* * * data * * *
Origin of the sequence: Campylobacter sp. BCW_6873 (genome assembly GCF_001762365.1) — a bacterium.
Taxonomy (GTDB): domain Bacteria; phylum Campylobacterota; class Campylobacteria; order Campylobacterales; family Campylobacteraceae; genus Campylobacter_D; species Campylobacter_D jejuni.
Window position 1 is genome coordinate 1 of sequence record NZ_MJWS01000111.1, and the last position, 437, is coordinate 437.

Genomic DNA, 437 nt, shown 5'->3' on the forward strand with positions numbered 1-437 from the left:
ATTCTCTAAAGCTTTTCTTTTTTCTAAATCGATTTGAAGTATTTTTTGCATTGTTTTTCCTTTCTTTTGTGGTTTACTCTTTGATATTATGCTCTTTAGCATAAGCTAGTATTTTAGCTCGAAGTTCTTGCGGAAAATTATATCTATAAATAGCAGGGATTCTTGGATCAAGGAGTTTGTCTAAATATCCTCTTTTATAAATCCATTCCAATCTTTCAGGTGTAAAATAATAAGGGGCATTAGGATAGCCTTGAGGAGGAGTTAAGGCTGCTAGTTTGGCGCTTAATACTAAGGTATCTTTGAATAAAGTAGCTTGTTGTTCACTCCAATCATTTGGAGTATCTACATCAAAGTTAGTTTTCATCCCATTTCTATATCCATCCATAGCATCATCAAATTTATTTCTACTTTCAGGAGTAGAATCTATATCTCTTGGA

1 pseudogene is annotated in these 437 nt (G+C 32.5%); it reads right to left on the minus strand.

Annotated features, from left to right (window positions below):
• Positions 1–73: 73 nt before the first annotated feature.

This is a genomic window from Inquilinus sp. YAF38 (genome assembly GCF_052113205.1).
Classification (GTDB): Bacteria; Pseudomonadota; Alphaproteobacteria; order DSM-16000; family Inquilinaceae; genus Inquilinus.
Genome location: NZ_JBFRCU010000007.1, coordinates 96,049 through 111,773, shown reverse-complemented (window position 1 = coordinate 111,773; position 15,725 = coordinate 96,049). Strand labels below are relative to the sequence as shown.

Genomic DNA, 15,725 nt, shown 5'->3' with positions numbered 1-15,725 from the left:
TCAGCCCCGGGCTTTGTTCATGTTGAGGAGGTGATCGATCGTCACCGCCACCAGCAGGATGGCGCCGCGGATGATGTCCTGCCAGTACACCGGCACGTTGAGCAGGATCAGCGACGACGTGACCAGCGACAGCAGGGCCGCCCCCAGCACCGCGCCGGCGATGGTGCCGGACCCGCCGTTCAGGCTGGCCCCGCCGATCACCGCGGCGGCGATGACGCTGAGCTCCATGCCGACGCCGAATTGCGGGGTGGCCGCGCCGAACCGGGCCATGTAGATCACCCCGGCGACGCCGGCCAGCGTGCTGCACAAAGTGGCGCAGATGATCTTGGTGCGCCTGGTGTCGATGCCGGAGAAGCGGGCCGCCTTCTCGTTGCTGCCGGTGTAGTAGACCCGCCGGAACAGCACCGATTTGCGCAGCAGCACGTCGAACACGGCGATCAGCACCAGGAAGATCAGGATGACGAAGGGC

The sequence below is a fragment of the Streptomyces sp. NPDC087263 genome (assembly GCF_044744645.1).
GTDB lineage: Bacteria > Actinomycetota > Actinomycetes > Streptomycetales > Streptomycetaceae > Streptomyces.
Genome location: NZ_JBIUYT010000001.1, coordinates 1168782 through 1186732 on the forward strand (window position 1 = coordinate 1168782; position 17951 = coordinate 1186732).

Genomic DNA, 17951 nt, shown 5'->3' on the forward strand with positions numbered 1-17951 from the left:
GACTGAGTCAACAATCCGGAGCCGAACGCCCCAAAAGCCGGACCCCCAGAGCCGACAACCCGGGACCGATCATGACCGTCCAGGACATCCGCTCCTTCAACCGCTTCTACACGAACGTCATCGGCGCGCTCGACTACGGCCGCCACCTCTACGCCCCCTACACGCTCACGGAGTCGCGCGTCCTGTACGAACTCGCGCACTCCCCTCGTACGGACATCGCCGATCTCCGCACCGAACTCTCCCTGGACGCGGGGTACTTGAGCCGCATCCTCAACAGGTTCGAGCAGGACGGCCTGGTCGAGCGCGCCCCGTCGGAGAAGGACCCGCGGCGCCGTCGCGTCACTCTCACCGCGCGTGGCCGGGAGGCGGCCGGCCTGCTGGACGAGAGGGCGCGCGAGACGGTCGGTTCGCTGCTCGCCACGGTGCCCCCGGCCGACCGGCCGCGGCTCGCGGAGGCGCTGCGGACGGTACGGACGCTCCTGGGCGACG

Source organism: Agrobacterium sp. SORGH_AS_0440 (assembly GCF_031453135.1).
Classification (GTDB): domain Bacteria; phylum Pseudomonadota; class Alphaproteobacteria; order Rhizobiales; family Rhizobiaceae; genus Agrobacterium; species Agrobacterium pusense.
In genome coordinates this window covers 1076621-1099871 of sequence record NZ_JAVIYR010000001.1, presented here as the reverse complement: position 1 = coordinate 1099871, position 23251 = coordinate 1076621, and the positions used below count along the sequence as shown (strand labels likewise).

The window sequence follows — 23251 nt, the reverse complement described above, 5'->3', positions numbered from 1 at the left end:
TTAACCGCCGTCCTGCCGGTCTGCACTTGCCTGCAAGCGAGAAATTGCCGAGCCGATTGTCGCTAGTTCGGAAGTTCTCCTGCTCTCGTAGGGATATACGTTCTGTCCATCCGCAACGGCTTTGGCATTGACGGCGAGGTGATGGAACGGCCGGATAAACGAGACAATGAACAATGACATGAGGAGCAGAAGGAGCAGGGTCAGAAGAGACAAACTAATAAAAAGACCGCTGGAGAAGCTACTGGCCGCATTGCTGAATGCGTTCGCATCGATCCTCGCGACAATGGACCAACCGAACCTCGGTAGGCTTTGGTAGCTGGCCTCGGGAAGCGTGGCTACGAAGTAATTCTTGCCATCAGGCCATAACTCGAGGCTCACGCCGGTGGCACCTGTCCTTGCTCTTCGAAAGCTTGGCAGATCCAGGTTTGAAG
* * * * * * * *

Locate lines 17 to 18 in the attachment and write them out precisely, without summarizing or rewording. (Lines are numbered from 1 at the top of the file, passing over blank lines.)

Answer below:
Genomic DNA, 17951 nt, shown 5'->3' on the forward strand with positions numbered 1-17951 from the left:
GACTGAGTCAACAATCCGGAGCCGAACGCCCCAAAAGCCGGACCCCCAGAGCCGACAACCCGGGACCGATCATGACCGTCCAGGACATCCGCTCCTTCAACCGCTTCTACACGAACGTCATCGGCGCGCTCGACTACGGCCGCCACCTCTACGCCCCCTACACGCTCACGGAGTCGCGCGTCCTGTACGAACTCGCGCACTCCCCTCGTACGGACATCGCCGATCTCCGCACCGAACTCTCCCTGGACGCGGGGTACTTGAGCCGCATCCTCAACAGGTTCGAGCAGGACGGCCTGGTCGAGCGCGCCCCGTCGGAGAAGGACCCGCGGCGCCGTCGCGTCACTCTCACCGCGCGTGGCCGGGAGGCGGCCGGCCTGCTGGACGAGAGGGCGCGCGAGACGGTCGGTTCGCTGCTCGCCACGGTGCCCCCGGCCGACCGGCCGCGGCTCGCGGAGGCGCTGCGGACGGTACGGACGCTCCTGGGCGACG